So much of what separates an effective training program from an ineffective one can be traced back to the mindset of the training professional that was responsible for creating it. Unless you’ve been a training manager or a specialist, it’s difficult to truly understand the creative effort and thoughtful decisions that go into developing training. Finding the right way to present topics or concepts normally takes an extensive amount of time to do; so, your time needs to be focused on value added activities, guided by the right mindset.
When you’re starting a training course or program from scratch, the first place to begin is with the stakeholders. The first mindset you need to adopt is, “Stakeholders rarely know exactly what they want a training course to look like, but they know it when they see it”. In other words, at the beginning of the project, be prepared to bear the responsibility for deciding what the majority of the training content will be. That first meeting with the stakeholders will be a conversation that oscillates between some specific details and vague suggestions for what the course will contain. It will be your job before each of the next stakeholder meetings to fill in the gaps and give their suggestions a format that resembles a training course. Don’t be afraid to add your own thoughts to the content, because even the imperfect ideas you suggest will help push the project forward. I’ve presented ideas before that stakeholders didn’t like and it helped them paint a better picture for me of what they wanted to see instead.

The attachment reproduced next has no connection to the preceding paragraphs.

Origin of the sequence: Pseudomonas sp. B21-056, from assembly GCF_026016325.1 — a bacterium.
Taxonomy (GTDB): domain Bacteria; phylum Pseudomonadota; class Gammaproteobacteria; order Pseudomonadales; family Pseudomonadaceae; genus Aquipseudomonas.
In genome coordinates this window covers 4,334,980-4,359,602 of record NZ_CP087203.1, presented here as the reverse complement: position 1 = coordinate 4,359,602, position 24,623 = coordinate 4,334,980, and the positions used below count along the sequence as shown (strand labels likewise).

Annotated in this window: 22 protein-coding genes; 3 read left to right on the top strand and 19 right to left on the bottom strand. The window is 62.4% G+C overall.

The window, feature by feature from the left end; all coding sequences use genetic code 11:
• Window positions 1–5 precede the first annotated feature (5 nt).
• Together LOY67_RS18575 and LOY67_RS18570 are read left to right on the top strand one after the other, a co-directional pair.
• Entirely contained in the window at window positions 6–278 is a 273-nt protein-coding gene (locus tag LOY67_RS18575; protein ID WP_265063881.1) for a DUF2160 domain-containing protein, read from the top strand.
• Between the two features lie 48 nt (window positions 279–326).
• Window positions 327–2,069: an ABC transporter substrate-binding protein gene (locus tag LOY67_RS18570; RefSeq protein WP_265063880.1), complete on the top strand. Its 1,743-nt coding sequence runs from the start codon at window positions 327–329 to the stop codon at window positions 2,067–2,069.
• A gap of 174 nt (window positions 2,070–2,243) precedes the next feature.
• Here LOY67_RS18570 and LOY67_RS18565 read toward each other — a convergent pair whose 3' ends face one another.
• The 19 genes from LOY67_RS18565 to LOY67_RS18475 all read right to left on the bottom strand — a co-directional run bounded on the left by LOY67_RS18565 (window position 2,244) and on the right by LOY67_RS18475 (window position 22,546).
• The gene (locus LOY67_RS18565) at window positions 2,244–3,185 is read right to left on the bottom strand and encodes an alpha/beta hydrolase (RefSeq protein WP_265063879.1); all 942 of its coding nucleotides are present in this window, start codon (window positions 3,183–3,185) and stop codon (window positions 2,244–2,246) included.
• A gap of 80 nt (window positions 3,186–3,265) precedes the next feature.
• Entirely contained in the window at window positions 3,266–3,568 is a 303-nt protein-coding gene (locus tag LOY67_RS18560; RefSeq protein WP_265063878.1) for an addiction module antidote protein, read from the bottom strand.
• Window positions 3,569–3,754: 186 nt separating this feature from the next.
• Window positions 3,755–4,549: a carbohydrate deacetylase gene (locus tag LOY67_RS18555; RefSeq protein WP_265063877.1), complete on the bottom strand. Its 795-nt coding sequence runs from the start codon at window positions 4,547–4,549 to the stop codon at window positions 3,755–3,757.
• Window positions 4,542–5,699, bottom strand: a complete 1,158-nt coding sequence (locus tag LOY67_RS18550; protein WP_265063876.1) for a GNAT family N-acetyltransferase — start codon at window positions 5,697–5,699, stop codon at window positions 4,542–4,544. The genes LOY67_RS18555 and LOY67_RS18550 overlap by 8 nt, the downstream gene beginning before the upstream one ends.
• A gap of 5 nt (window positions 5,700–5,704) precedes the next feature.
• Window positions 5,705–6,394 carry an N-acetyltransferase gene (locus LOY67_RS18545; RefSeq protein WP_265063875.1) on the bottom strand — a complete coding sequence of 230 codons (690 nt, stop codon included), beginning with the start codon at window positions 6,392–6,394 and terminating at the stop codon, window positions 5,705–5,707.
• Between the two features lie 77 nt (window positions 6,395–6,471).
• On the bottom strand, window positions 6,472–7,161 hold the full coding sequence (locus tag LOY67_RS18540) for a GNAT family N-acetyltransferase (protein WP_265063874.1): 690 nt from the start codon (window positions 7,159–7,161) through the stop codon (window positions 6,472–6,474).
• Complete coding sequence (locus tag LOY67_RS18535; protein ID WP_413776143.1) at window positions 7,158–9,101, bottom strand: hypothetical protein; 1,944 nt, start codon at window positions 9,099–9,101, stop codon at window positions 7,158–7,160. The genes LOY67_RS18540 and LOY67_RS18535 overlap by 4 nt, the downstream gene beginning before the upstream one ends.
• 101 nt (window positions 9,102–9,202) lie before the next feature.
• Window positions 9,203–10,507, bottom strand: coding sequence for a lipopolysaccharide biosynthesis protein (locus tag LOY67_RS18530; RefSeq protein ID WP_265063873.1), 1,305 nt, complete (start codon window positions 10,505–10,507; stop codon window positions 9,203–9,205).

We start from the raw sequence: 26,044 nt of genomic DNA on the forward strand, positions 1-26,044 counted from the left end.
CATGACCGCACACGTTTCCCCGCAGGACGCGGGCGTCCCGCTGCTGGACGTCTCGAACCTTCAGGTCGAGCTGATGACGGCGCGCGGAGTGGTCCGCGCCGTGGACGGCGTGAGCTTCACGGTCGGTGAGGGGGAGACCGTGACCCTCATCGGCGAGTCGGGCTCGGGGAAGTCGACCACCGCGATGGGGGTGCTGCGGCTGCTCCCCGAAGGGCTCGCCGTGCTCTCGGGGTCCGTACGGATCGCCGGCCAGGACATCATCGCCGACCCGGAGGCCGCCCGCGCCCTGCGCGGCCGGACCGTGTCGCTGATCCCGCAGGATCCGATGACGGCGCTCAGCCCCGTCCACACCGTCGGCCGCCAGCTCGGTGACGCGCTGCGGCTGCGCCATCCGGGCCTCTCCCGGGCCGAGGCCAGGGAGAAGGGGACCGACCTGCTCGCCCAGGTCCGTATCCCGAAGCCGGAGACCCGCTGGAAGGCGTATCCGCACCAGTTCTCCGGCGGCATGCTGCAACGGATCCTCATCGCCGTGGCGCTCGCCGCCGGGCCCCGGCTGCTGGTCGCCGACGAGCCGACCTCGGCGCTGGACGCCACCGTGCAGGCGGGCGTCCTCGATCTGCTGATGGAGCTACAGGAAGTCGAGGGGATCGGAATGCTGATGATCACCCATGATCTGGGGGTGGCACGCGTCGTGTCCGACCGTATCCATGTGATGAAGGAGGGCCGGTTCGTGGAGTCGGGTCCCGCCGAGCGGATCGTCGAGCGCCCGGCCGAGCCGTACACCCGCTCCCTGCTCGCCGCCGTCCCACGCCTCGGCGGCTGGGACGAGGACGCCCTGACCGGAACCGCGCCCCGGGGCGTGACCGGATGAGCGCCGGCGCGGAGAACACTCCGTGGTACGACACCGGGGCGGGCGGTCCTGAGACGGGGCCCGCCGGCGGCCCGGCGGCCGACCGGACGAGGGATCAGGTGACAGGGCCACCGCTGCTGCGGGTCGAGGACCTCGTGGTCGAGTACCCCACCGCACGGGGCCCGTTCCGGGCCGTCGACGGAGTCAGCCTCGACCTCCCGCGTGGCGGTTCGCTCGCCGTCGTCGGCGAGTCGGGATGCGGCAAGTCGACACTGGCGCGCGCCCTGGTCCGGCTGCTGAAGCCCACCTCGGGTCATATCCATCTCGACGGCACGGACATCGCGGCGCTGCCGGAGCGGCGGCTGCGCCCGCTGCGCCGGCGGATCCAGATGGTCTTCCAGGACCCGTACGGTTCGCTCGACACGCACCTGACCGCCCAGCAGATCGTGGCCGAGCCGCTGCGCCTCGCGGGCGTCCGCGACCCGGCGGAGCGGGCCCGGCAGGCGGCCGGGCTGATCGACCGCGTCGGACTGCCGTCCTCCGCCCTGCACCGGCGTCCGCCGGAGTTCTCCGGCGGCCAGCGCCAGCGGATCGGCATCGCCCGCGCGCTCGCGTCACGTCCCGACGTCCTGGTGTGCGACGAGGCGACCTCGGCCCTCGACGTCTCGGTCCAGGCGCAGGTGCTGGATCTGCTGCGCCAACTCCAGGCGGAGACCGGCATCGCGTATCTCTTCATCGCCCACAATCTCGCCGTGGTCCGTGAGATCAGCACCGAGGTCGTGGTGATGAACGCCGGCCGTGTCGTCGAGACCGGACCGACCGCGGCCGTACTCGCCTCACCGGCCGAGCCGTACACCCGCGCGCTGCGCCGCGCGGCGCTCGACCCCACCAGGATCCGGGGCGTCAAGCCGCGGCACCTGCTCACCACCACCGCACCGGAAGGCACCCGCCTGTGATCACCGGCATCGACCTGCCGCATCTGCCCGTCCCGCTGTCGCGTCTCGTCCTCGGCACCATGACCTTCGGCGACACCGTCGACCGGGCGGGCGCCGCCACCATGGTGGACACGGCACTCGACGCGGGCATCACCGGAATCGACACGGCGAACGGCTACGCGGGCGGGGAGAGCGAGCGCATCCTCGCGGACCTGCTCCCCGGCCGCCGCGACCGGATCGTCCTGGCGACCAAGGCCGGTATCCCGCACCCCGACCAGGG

“The first mindset you need to adopt is, “Stakeholders rarely know exactly what they want a training course to look like, but they know it when they see it”
The next mindset involves selling, “Everything you present to someone is a selling opportunity”.That principle took me several years to fully adopt because it wasn’t clear to me that anyone needed to be sold on anything once the training was requested, and I didn’t know I had anything to sell in the first place. Oddly enough, the thing you’re selling to the stakeholder isn’t the training product; it’s the concept of “If you meet with me, it will be a productive and valuable use of your time”. If your stakeholders believe that, then you’ll get what you need from them, when you need it. The way you get them to believe that is by making sure that all the materials you present them are polished and professional. In my experience, the amount of engagement you will receive from a stakeholder is directly proportional to how much effort stakeholders can see you put into your training materials. Applying this mindset will set the tone for all your later projects and make stakeholders less hesitant to commit time towards training projects in the future.
The last mindset is associated with inclusiveness, “I will find a way to make people in my company shine through my content”. If you have a trainer that will be teaching your course that’s an excellent storyteller, incorporate storytelling examples into the training. If you hear a stakeholder use a specific phrase to explain a concept, use that phrase. Find as many opportunities as you can to highlight the contributions of stakeholders and trainers. How much more likely will someone else be invested in the success of your training if they can see themselves in it?
Collectively, this mindset is your winning formula.